The AI drug discovery industry has already gathered momentum with AI start-ups having signed more than 200 deals with 50+ pharma companies over the last few years, and these are just the disclosed deals. Few top companies like InSilico Medicine and Cyclica claim to have over 100 collaborations each with Academia and Industries. With billions of dollars pouring-in, it is likely to gain further impetus with the industry approaching maturity in the next few years from its formative stage.
A conundrum that has been bothering these groundbreaking start-ups is the business model.
AI companies have been shuffling with their partnership models, having to display high flexibility to tend to the specific requirements of the partners. The roles could range from utilizing AI to develop internal pipelines as a biotech or providing AI as software or AI-driven services like a CRO.
In this model, AI companies’ model is analogous to that of a typical biotech, either repurposing old drugs in new indications or designing new drugs and fill their pipelines. Such companies usually aim to utilize AI and create assets with lower costs and faster development timelines. These assets could be then partnered or licensed out to pharma companies having clinical development capabilities to generate revenue.
Such AI-driven companies would face the same challenges just as a regular biotech pharma, needing a strong internal team with robust therapeutic knowledge, having an experimental R&D infrastructure or capabilities across the spectrum to outsource work, commercial or regulatory knowledge, etc.
These biotech’s, while powered by AI for better success, will still have to compete for attention by the pharma. These companies will have to attract an investor community with an appetite for high-risk opportunities and long incubation periods. A few AI-powered biotechs like BERG or AI therapeutics are well funded and have a few assets in clinical development.
In this model, AI companies sell their software or services to pharma companies to build revenue. These companies develop platforms to work with client’s data and aid with their programs. The aim is to create the best computation tools which are usually therapeutic domain agnostic and can be leveraged in a wide variety of applications. The companies like Atomwise, PathAI, or Trails.ai are some good examples of this segment.
A challenge with such companies is the revenue generation model. While software subscriptions are usually straightforward, payments in the services segment are often structured in milestones to de-risk the investments and bound with the ability to deliver what they claim, be it identifying new targets or find new drug candidates. This could be a significant barrier considering the development cycles of drugs can range from 4-6 years even after entering clinical trials.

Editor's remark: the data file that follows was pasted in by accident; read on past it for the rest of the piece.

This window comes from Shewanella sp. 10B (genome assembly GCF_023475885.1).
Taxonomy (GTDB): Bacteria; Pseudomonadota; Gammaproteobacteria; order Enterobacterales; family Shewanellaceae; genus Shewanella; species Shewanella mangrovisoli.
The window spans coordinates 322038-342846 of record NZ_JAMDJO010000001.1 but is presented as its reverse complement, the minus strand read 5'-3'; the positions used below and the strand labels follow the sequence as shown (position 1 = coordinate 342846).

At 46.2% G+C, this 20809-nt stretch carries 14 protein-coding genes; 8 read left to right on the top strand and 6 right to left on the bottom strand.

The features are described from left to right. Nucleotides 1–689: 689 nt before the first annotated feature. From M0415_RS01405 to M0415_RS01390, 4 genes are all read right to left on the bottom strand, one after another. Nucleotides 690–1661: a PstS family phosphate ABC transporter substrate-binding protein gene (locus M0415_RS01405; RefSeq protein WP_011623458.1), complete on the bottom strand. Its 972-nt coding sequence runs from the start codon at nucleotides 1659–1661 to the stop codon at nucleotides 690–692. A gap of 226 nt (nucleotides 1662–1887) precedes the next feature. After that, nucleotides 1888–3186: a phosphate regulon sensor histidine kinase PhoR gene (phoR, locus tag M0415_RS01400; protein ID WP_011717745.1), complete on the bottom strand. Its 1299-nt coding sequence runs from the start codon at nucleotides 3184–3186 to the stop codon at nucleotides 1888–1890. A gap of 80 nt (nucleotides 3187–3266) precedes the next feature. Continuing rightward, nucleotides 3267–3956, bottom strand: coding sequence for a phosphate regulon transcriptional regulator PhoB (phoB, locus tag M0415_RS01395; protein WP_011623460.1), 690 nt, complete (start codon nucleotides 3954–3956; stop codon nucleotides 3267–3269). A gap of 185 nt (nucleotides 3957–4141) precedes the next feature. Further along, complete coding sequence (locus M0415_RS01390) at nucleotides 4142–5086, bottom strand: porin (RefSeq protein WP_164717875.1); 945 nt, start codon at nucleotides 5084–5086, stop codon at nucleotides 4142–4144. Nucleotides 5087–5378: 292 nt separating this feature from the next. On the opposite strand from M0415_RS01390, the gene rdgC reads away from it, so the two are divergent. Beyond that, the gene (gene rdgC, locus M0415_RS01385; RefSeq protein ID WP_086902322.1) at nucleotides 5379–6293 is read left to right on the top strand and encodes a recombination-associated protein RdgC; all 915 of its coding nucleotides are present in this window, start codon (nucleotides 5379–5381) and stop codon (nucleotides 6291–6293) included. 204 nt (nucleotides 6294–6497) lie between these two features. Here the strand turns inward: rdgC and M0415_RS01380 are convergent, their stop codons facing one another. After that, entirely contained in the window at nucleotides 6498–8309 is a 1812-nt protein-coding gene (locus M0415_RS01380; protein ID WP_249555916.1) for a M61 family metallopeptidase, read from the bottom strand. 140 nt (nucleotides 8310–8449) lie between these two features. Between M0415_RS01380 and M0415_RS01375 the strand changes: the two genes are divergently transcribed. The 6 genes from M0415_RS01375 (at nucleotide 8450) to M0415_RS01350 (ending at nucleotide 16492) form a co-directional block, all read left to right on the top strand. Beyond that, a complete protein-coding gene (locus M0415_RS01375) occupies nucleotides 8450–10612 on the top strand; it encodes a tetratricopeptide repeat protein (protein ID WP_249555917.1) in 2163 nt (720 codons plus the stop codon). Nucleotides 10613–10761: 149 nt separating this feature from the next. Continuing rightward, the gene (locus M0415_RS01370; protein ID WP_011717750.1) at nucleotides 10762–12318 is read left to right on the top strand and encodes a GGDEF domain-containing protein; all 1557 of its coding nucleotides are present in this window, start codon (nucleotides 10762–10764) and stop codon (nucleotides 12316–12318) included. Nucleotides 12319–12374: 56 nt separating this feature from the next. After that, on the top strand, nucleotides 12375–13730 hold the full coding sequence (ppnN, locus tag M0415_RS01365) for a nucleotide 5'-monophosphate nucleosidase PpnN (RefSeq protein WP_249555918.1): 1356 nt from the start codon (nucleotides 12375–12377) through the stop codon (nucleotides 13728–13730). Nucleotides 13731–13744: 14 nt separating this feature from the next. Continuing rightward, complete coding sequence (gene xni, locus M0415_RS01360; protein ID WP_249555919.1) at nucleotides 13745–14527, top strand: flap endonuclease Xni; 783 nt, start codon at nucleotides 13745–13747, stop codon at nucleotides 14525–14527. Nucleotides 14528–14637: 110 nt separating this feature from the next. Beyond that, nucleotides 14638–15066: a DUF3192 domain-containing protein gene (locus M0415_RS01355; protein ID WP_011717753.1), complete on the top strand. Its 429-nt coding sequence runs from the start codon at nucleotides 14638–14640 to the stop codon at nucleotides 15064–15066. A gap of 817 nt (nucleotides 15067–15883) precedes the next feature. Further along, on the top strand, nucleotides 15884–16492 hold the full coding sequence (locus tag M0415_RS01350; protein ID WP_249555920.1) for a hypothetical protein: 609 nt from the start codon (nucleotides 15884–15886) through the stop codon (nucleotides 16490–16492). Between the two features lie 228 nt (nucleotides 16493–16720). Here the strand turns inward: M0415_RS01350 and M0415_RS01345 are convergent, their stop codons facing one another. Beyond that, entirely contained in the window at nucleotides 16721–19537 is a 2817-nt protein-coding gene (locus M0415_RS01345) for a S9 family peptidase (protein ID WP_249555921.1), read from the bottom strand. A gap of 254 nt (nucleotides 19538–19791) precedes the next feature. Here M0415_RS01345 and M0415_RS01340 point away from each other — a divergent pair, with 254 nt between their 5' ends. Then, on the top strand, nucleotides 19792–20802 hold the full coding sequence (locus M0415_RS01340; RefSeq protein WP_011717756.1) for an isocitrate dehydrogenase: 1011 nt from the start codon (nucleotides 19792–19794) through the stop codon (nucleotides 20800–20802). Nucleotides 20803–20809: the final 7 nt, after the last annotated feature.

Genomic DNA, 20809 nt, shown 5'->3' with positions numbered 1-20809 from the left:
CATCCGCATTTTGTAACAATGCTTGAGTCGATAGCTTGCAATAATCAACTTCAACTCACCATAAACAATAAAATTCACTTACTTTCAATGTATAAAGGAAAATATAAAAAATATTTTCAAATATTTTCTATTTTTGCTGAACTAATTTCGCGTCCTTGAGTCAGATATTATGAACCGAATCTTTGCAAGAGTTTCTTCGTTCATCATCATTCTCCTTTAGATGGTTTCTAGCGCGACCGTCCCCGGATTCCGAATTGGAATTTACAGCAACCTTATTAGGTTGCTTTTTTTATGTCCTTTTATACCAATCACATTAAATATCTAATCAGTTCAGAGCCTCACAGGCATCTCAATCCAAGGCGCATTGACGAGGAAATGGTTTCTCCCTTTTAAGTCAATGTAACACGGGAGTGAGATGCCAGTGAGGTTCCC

Another challenge is ‘AI is as good as the data, and it’s the pharma companies that own the data.’ While even having developed the best algorithms, these AI companies strive to prove their worth by collaborating or providing free-of-cost services to academic labs or pharma companies as they seek to develop and validate their platforms. Only after the proof of concept has been generated, these companies transition to revenue-expecting models.
Spinning-out the star
Learning from early collaborations, many service provision companies quickly discovered the enormous market value of assets and started working on a few internal programs or in joint ventures with other small biotech’s. Internal programs can also help in generating enough validation data to further attract pharma companies.
Likely forced by investors who did not want to amalgamate a relatively low-risk service model to a high-risk biotech model, Spin-offs became a sophisticated way to divest the offerings.
BioXcel therapeutics was among the first ones to spin-off its AI platform in a service provider-only company, InveniAI in 2017. In 2019, Atomwise spun-off X-37, to develop small molecule therapies for endodermal cancers. More recently, InSilico Medicine spun-off its internal programs in aging biomarker and deep aging clock as Deep Longevity to remain a service-only company.
Taking one step at a time towards a robust business strategy
As the industry moves to maturity, the competition is going to be fierce between upcoming start-ups and the big-pharma companies, who are the major consumers of these technologies. In the coming years, majority of the ‘big-pharma’ players are likely to either acquire such platforms or build internal capabilities, considering the overall skepticism to share their data.
Both, biotech and service provision (with or without spin offs), models have robust potential when executed correctly. However, succeeding simultaneously in both provisions is going to be difficult as resources are going to be limited. Investors are also likely to specialize to prioritize one business model over the other, after carefully understanding the risks that accompany each side.
More important question is that considering the advantages and improvements that AI platforms offer, what is the fraction of the pie that they deserve? How can the pharma companies quantify the value including the time and cost advantage to compensate the AI companies? Or, what is the reasonable proportion of IP that an AI-company deserve while developing a program in a joint venture?
There are no correct answers to these questions yet.
However, the takeaway is to stay agile early in the journey, experiment early, and move in a direction where the executive leadership observes key strengths and experience.